Princess Margaret Cancer Centre Innovation Acceleration Fund Announces New Recipients of Funding in Support of Early Stage Technology Development
The Princess Margaret Cancer Foundation’s Innovation Accelerator Fund (IAF) Leadership Board has announced the first three funded projects of 2019. The IAF was established by The Princess Margaret Cancer Foundation in collaboration with University Health Network’s Technology Development and Commercialization Office in January 2016 to help investigators at the Princess Margaret Cancer Centre accelerate their early-stage research discoveries towards commercialization. The fund provides a maximum of $250,000 per proposal, helping to take novel technologies from bench-to-bedside. The three selected projects of this round include:
Preclinical Testing of Novel TCR-based Treatment for Cancer
Dr. Naoto Hirano, a Senior Scientist at the Princess Margaret Cancer Centre, was selected for an additional round of IAF funding to support the commercialization of an immunotherapy-driven novel HLA/antigen-specific immune T cell, to address Synovial Sarcoma (SS).
Synovial Sarcoma, most prevalent in young adults in their 30s, is a rare cancer occurring in the extremities, joints and tendon sheaths, and is the 3rd most common soft tissue sarcoma, comprising 5-10% of all cases. Current treatments are limited to surgery, radiation and chemotherapy; with these, the 5-year survival rate is only 50%, proving a substantial unmet need for more effective treatment.
The $250k Innovation Acceleration Fund investment will be used by Dr. Hirano and his team to conduct essential in vivo preclinical experiments in mouse models to validate the efficacy of the identified TCR genes and advance them to clinical development. Once proven in SS, the team hopes to expand this approach to treat other cancers.
Antioxidation Activity Inhibitors for Treatment of Pancreatic Cancer
Dr. Marianne Koritzinsky, Scientist, Princess Margaret Cancer Centre and her team were chosen for IAF support for on the development of a novel therapeutic for pancreatic cancer, which is one of the deadliest solid malignancies and has one of the highest unmet needs in oncology.
Pancreatic cancer incidence is increasing at 2% per year, and has a survival rate of approximately 7%, which has seen little improvement in the last decade. Pancreatic cancer is expected to soon surpass breast cancer as the second leading cause of cancer-related death-- more than 60% of pancreatic cancers are diagnosed at a late stage, half of which have metastatic disease; and only 20% of diagnosed cases are eligible for surgery – which is currently the only curative option. Unfortunately, currently approved and marketed therapies only result in marginal improvement of survival period.
Dr. Koritzinsky and her team have discovered a promising potential drug target, a molecule used by cancer cells to protect themselves from oxidative damage. While normal cells appear unaffected by the loss of this anti-oxidative molecule, Dr. Koritzinsky’s team has shown that it’s loss causes cancer cells to die and tumors to shrink when tested in mice. The target also shows promise for treatment in other cancer types, including ovarian and head and neck cancers.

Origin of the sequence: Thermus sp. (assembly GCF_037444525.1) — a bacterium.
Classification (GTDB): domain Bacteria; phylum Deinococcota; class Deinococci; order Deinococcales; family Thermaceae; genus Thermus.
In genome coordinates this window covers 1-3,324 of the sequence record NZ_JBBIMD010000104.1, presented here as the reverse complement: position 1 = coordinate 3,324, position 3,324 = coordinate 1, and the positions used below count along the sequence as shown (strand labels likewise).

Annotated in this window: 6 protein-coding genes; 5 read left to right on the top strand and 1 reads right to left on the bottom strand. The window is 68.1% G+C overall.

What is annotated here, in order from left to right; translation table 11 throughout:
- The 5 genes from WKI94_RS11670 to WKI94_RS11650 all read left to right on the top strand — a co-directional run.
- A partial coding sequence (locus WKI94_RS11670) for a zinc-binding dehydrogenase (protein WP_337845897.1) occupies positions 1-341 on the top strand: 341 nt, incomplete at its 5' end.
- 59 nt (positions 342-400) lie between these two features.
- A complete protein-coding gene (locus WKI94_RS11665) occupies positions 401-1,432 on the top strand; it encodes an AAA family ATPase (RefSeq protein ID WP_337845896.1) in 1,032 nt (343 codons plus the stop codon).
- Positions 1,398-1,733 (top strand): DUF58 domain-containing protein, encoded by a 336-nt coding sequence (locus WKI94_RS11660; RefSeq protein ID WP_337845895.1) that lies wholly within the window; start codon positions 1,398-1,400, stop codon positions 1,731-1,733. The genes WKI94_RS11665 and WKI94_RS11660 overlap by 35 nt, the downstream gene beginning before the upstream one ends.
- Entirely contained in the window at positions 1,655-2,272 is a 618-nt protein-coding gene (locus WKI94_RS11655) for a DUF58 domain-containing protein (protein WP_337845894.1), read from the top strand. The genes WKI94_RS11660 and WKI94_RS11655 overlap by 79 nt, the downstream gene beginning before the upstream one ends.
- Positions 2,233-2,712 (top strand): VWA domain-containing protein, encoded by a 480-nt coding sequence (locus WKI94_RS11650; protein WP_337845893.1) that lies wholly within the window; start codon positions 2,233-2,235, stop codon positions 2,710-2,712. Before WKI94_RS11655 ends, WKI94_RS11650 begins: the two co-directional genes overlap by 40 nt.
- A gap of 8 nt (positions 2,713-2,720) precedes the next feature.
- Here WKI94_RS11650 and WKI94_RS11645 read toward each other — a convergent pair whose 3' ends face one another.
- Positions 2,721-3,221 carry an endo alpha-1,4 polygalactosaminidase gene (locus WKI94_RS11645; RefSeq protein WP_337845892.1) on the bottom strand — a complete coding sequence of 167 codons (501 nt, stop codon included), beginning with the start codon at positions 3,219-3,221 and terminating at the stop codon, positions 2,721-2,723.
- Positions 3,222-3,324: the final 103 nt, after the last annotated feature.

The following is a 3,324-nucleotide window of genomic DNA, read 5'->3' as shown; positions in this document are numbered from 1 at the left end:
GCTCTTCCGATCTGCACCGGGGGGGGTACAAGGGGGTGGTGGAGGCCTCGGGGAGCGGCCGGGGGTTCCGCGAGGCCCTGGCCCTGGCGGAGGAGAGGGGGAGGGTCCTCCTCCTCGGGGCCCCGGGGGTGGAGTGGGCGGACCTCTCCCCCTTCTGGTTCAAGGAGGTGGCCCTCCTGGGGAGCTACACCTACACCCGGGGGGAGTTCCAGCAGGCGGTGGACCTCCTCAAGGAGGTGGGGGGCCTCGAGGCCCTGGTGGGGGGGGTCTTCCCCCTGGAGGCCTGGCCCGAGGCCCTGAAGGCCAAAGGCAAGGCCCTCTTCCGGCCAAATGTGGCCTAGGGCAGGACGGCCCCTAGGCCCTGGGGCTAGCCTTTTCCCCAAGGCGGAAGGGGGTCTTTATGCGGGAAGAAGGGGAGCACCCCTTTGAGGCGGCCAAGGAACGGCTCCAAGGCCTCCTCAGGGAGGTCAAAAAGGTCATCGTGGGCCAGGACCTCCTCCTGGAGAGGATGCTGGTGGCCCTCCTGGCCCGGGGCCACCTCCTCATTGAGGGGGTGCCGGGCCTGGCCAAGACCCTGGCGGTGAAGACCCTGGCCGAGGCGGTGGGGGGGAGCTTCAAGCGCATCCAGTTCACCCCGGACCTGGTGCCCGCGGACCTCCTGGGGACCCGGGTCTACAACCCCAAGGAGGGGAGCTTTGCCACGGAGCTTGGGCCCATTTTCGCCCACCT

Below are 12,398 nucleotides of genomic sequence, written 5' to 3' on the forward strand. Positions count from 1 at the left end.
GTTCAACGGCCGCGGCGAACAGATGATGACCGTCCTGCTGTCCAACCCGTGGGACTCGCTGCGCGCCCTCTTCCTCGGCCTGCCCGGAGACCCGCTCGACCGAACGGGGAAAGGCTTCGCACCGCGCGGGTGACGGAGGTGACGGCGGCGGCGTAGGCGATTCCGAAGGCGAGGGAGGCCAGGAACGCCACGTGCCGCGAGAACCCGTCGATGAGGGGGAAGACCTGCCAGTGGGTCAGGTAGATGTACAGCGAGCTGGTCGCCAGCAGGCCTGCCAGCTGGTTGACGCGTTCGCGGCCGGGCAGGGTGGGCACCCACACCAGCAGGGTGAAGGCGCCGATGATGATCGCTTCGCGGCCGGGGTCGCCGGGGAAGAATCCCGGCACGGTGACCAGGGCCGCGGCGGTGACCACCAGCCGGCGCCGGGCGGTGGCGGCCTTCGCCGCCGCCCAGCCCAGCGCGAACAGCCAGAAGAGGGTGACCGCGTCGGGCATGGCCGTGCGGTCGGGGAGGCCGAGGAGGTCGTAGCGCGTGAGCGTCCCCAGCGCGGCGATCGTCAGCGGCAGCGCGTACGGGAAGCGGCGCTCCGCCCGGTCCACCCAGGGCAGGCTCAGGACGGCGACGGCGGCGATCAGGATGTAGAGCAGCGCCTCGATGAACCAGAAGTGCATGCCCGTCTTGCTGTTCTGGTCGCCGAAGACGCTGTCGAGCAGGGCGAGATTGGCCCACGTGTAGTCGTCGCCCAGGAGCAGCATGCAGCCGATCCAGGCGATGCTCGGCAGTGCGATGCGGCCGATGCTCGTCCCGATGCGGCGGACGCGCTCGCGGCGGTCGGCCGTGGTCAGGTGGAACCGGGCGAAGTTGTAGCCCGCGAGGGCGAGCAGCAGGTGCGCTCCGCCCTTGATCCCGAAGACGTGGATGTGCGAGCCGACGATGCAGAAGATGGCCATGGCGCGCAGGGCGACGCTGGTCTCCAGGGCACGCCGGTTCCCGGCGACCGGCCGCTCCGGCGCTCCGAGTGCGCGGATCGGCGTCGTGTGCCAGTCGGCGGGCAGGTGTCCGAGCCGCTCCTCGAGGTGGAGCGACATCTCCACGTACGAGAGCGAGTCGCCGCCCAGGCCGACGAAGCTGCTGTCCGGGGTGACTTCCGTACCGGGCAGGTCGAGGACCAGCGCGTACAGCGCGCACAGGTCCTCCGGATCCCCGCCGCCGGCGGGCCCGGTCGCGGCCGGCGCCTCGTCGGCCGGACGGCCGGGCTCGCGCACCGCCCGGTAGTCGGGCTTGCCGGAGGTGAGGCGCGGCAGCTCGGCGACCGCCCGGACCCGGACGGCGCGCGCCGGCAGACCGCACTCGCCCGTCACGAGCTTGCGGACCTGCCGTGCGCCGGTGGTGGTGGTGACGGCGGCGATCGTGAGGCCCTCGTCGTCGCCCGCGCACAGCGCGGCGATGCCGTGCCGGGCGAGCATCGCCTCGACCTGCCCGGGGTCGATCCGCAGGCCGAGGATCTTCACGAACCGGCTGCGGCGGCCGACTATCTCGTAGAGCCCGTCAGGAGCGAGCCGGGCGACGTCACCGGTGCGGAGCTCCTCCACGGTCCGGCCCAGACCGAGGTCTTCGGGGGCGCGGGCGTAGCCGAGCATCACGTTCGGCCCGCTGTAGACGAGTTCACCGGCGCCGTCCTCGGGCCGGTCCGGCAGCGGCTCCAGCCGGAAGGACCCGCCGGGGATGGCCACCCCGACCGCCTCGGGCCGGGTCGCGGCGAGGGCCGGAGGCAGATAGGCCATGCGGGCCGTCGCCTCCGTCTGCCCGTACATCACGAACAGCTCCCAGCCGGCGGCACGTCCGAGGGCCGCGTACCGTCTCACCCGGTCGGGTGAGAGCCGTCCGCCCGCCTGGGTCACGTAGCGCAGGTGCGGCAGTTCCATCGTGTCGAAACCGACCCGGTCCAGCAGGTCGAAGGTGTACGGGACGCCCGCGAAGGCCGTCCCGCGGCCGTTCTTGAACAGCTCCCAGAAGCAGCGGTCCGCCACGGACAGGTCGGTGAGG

With the funds awarded by the IAF, the team will pursue the identification of a small molecule inhibitor for the target that can be further developed into a lead compound for further testing.
ExoMiR Prostate: The World’s First Blood Test to Guide Treatment Decisions in Prostate Cancer
Dr. Neil Fleshner, Clinician-scientist at Princess Margaret Cancer Centre, and his team have been advanced $150K from the IAF to continue development of a liquid biopsy test which will guide clinical decisions in patients diagnosed with prostate cancer. The ExoMiR Prostate blood test could replace biopsies for annual follow-up for the 1 in 7 Canadian men diagnosed with prostate cancer each year.
Prostate cancer is the most common cancer and second leading cause of death in men worldwide, with approximately 1.1 million new cases each year, and over 300,000 deaths annually. Currently, there are two approaches to prostate cancer treatment: definitive therapy requiring a radical prostatectomy and/or radiation therapy, or the more conservative approach of active surveillance.
Follow-up of patients by active surveillance currently requires an invasive annual 12-core biopsy; approximately 30% of patients managed by active surveillance are subsequently reclassified as high risk, and undergo surgery or radiotherapy. However, there are no reliable criteria currently available to guide decision making as to the best treatment approach for each patient at any given time. Using Dr. Fleshner’s innovation, patients would simply undergo an annual blood test, the results of which would provide information as to relapse probability as well as aggressiveness of the entire tumor, not just the biopsy core. This information would enable clinicians to more reliably subject patients to aggressive treatment such as surgery, or allow continued monitoring.
The team will use the IAF investment to conduct market and health economics research, and other preparations for regulatory filings and approval. This support will help the technology progress from a highly effective lab test to an inexpensive, simple-to-perform patient blood test that can guide decision making and greatly improve management of prostate cancer in patients on active surveillance.